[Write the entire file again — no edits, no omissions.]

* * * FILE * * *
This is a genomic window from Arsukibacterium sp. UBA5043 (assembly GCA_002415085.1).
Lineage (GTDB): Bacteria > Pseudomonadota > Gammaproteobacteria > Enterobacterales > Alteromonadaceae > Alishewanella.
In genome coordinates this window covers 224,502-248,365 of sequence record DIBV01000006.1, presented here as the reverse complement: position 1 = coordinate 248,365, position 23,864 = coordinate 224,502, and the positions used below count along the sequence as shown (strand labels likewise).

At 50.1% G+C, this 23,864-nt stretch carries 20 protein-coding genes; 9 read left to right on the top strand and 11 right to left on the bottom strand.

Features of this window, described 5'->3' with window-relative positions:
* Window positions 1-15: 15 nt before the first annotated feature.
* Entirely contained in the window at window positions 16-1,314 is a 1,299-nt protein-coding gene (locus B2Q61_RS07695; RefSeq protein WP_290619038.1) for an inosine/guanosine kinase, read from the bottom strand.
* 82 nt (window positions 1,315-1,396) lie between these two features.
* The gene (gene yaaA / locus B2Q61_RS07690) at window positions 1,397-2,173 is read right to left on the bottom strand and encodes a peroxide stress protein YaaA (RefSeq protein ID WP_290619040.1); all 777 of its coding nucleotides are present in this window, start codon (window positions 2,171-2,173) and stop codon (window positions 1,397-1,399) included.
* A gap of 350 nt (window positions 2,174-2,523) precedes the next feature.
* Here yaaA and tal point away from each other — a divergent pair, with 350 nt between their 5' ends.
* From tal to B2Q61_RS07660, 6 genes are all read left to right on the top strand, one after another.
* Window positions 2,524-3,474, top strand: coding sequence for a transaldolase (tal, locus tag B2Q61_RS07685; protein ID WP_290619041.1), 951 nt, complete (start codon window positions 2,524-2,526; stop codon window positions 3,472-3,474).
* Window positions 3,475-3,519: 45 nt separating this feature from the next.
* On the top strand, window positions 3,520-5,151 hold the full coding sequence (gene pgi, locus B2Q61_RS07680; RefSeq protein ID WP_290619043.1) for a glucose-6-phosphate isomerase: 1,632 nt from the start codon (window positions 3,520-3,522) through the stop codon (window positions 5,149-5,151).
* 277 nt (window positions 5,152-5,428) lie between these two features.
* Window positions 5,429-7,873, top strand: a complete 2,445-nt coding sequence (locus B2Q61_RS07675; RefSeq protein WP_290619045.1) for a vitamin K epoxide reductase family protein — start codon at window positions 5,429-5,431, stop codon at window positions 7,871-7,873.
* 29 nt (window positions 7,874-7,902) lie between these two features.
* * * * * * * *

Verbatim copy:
This is a genomic window from Arsukibacterium sp. UBA5043 (assembly GCA_002415085.1).
Lineage (GTDB): Bacteria > Pseudomonadota > Gammaproteobacteria > Enterobacterales > Alteromonadaceae > Alishewanella.
In genome coordinates this window covers 224,502-248,365 of sequence record DIBV01000006.1, presented here as the reverse complement: position 1 = coordinate 248,365, position 23,864 = coordinate 224,502, and the positions used below count along the sequence as shown (strand labels likewise).

At 50.1% G+C, this 23,864-nt stretch carries 20 protein-coding genes; 9 read left to right on the top strand and 11 right to left on the bottom strand.

Features of this window, described 5'->3' with window-relative positions:
* Window positions 1-15: 15 nt before the first annotated feature.
* Entirely contained in the window at window positions 16-1,314 is a 1,299-nt protein-coding gene (locus B2Q61_RS07695; RefSeq protein WP_290619038.1) for an inosine/guanosine kinase, read from the bottom strand.
* 82 nt (window positions 1,315-1,396) lie between these two features.
* The gene (gene yaaA / locus B2Q61_RS07690) at window positions 1,397-2,173 is read right to left on the bottom strand and encodes a peroxide stress protein YaaA (RefSeq protein ID WP_290619040.1); all 777 of its coding nucleotides are present in this window, start codon (window positions 2,171-2,173) and stop codon (window positions 1,397-1,399) included.
* A gap of 350 nt (window positions 2,174-2,523) precedes the next feature.
* Here yaaA and tal point away from each other — a divergent pair, with 350 nt between their 5' ends.
* From tal to B2Q61_RS07660, 6 genes are all read left to right on the top strand, one after another.
* Window positions 2,524-3,474, top strand: coding sequence for a transaldolase (tal, locus tag B2Q61_RS07685; protein ID WP_290619041.1), 951 nt, complete (start codon window positions 2,524-2,526; stop codon window positions 3,472-3,474).
* Window positions 3,475-3,519: 45 nt separating this feature from the next.
* On the top strand, window positions 3,520-5,151 hold the full coding sequence (gene pgi, locus B2Q61_RS07680; RefSeq protein ID WP_290619043.1) for a glucose-6-phosphate isomerase: 1,632 nt from the start codon (window positions 3,520-3,522) through the stop codon (window positions 5,149-5,151).
* 277 nt (window positions 5,152-5,428) lie between these two features.
* Window positions 5,429-7,873, top strand: a complete 2,445-nt coding sequence (locus B2Q61_RS07675; RefSeq protein WP_290619045.1) for a vitamin K epoxide reductase family protein — start codon at window positions 5,429-5,431, stop codon at window positions 7,871-7,873.
* 29 nt (window positions 7,874-7,902) lie between these two features.